How to increase your chances of surviving a bear attack

by | Nov 04, 2014

I am constantly surprised by the number of quirky secrets and untold histories that live within hotels across the UK. Recently I stumbled across a tale at BEST WESTERN PREMIER Moor Hall Hotel and Spa, Sutton Coldfield. Within the gardens of the impressive property lies what is believed to be a bear pit dating back to Henry VIII. This got me thinking. With many Brits planning their summer holidays to North America, Canada and other bear countries, I thought it would be good to write something practical relating to the unpleasant scenario of coming face to face with a bear.

Now, before we dive into this, please understand these are just practical tips that have been gathered from a variety of sources who have delved into the world of the bears. There is no definitive list that guarantees humans any protection from bears. If a list did exist, it would probably read like this: Stay away from bears. But if you can’t stay away, these tips may be able to help…

Know thy Bear

Identify the bear as quick as you can. Knowing your bear could give you an idea of what might happen next.

  • A black bear defending itself will try to swipe and bite at you, but not kill.
  • A hungry black bear turning up may mean that it’s stalked you. This is not good news. You’ll know it’s hungry when it tries to bite your neck and the top of your head. It will also come in for a big hug, but not a friendly one. This is not Baloo from the Jungle Book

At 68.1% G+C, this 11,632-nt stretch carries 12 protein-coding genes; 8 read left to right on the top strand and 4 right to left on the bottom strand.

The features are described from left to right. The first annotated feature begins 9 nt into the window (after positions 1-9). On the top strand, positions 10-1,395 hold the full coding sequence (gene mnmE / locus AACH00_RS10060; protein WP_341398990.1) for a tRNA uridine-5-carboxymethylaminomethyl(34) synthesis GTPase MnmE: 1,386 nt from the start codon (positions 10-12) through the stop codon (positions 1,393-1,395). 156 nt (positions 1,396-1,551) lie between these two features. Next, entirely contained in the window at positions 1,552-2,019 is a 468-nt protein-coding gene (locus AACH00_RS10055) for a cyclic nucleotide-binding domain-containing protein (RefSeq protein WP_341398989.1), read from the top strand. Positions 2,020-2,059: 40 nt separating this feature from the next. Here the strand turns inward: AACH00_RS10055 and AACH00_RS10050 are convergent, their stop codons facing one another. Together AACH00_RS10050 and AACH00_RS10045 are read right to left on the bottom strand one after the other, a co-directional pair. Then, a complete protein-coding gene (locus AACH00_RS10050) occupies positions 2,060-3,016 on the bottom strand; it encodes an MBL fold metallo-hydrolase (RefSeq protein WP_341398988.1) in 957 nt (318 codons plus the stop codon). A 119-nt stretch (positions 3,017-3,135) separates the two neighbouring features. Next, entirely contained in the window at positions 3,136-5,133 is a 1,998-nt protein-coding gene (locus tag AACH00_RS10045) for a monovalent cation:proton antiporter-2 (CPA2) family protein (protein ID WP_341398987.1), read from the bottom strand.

• A brown/grizzly bear defending itself could flee or might test you with a charge. If its ears are really sloping backwards, it’s not messing around.
  • A hungry brown/grizzly bear might very well be swinging its head from side to side whilst remaining on all four legs. The mouth will be open. That’s where it wants you.
  • A Polar bear is near you? Assume an imminent attack.


  • Stay in large groups.
  • Never cook in your tent or leave anything highly aromatic hanging around.
  • Do not take your perfumes, after-shave or body lotions with you. Bears will come and check you out.
  • Do not feed the bears.
  • If you see bears watching a campsite, report it to the authorities.
  • Don’t venture out at night.
  • Try to make lots of noise when in bear country. They don’t like surprises.
  • Keep your dog on a lead. They might want to have a bit of a scrap with a bear. This won’t end well.
  • Pepper spray should only be used on the bear itself in an event of an attack. If you cover your tent with it, the bear will come and have a sniff.
  • Make yourself look strong whilst yelling if you’re faced with a bear.

Anyway… if you want to get the sensation of a bear pit without actually facing a bear, maybe head to BEST WESTERN PREMIER Moor Hall Hotel and Spa. You won’t need pepper spray. Hopefully.

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